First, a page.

In the Court of the Crimson King: King Crimson at 50
Robert Fripp, Jakko Jakszyk, Bill Rieflin, Adrian Belew, Ian McDonald
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Great for fans or those with any interest, the uninitiated will still find something to savour.
“This is the first King Crimson where there’s not at least one member of the band that actively resents my presence,” states guitarist Robert Fripp, the central and only constant member of a musical group that’s over half-a-century old.
For director Toby Amies (The Man Whose Mind Exploded), Fripp’s prickly relationship with his band-mates is one of several narrative threads that are loosely woven into this non-traditional rockumentary. Amies has a light touch, there’s breathing room, and his own relationship with the dapper and difficult Fripp – who asked Amies to direct this – forms another thread that finds its way into the whole.
It’s a kind of road movie with little sense of movement. A series of reminiscences without nostalgia. A music movie with sounds that sometimes veer close to the edge of discordance.
King Crimson, famed exponents of progressive rock, formed in late ‘60s England. With line-up changes galore, the band evolved into an indefinable beast – jazzy, avant-garde, cerebral, heavy, scary, demanding – with Fripp as the nucleus.
Fripp talks about music like it’s a separate entity – a being. It’s always present but you’ve got to get out of your own way to connect with it. The concert hall is a “sacred space”. He is literally devastated if a performance doesn’t reach a peak. A perfectionist, Fripp’s not what you’d call a ‘people person’.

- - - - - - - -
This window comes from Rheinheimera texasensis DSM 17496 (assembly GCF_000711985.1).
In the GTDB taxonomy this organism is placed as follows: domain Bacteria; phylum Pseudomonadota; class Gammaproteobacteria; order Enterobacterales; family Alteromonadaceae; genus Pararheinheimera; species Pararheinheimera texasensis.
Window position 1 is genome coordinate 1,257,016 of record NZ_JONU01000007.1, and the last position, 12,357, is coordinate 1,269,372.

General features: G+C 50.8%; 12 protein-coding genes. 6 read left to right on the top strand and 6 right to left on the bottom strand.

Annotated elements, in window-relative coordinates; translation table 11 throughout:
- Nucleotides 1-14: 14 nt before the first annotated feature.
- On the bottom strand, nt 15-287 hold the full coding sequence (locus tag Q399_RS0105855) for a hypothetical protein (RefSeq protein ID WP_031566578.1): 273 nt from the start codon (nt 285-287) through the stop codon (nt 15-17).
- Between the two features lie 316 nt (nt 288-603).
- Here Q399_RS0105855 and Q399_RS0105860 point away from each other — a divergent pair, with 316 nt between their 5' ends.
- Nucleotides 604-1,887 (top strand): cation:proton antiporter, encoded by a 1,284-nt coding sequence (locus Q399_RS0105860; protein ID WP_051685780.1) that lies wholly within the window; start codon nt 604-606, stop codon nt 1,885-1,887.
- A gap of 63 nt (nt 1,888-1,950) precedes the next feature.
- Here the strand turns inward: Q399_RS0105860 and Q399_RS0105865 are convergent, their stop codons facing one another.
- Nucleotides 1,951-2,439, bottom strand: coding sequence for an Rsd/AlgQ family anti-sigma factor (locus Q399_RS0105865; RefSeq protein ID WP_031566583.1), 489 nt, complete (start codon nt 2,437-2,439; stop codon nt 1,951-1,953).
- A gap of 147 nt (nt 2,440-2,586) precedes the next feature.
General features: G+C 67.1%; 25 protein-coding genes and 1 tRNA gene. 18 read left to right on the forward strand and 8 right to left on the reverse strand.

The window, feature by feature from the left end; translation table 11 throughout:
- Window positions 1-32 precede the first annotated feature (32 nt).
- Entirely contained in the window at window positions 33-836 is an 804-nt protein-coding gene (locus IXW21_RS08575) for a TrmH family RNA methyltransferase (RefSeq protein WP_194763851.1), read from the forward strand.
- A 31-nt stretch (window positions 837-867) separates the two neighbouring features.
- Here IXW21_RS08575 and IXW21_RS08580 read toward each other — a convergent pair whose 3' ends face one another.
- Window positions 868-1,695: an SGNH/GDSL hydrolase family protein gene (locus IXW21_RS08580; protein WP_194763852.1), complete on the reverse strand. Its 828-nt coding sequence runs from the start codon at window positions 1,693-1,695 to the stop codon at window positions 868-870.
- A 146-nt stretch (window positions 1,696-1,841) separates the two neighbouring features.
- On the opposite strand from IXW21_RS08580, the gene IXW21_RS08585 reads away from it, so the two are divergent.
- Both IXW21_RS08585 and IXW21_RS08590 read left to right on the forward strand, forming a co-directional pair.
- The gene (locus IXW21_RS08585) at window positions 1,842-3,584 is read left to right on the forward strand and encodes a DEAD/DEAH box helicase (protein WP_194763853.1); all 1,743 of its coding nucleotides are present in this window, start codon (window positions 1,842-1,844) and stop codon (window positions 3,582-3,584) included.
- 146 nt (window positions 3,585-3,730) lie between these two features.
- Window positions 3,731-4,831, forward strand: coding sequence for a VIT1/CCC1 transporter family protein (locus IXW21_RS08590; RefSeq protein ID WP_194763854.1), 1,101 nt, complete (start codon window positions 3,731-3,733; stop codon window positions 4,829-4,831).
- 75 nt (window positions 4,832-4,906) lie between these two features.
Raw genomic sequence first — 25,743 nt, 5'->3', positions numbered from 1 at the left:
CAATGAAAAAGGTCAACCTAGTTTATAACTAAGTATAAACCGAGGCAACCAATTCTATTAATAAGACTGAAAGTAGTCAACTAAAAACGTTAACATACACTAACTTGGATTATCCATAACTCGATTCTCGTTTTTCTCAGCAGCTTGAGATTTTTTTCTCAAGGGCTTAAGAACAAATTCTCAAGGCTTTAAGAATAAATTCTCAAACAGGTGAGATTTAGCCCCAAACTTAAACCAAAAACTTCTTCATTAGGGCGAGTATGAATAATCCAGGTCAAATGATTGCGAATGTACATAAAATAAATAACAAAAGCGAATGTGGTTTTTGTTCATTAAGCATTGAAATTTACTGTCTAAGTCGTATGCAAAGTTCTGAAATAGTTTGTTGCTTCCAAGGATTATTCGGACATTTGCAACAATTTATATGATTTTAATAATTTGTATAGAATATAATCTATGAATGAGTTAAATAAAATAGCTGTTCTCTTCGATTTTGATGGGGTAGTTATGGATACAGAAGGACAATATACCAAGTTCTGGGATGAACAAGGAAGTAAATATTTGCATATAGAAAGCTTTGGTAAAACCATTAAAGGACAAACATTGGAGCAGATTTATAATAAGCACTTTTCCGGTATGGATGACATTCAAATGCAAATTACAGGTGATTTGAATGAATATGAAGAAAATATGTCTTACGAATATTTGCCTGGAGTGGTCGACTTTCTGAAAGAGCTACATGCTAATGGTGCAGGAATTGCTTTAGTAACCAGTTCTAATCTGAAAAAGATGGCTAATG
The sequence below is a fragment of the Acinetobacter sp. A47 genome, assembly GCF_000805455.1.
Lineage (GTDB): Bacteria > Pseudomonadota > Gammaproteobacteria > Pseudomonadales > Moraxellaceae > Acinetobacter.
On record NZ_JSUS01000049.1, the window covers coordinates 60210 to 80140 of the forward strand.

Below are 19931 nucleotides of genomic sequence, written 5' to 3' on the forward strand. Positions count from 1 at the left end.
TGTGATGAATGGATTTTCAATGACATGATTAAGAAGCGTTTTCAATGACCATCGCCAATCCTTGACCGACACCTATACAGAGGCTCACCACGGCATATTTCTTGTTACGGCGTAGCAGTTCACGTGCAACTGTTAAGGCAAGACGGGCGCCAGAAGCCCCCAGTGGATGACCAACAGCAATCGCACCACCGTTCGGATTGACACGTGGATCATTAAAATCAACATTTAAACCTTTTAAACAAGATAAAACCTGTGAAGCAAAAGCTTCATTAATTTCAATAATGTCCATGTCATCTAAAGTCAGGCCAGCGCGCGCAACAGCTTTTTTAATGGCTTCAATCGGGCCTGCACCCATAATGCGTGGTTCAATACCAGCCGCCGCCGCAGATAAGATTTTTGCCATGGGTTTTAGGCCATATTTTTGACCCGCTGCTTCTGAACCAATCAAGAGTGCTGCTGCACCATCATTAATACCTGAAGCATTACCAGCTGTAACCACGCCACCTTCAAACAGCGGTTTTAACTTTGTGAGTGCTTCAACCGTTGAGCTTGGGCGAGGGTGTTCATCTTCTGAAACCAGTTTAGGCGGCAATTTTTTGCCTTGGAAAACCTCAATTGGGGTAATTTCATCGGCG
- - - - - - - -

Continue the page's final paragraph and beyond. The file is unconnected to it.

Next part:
Former member Trey Gunn likens being in King Crimson to a “low grade infection – you’re not really sick but you don’t feel well either”. Gunn is one of a parade of musicians who once served the King. The comments of both ex and current members have dashes of humour and philosophising, while the story of multi-instrumentalist Bill Rieflin takes the film into unexpected territory. The band members are great company, as are the King Crimson devotees, including a nun from Norway and an enthused fanboy who describes seeing the band live as an “occult” experience.
In the Court of the Crimson King, which premiered at SXSW, has a sense of looseness that contrasts with the sonic precision and challenging music. Fripp doesn’t look like an English rock star is supposed to look – impeccably dressed, without the wigs and rugs of his English rocker peers, he could be the real estate agent he almost became. His martial exterior and micro-managing style are not endearing, yet somehow, he is. Fripp is loveable … almost.
Fripp talked about getting out of your own way to make music, and Amies has done this with his film – he gets out of the way, lets these musicians speak and the storylines to form organically. Great for fans or those with any interest in Fripp, the uninitiated will still find something to savour.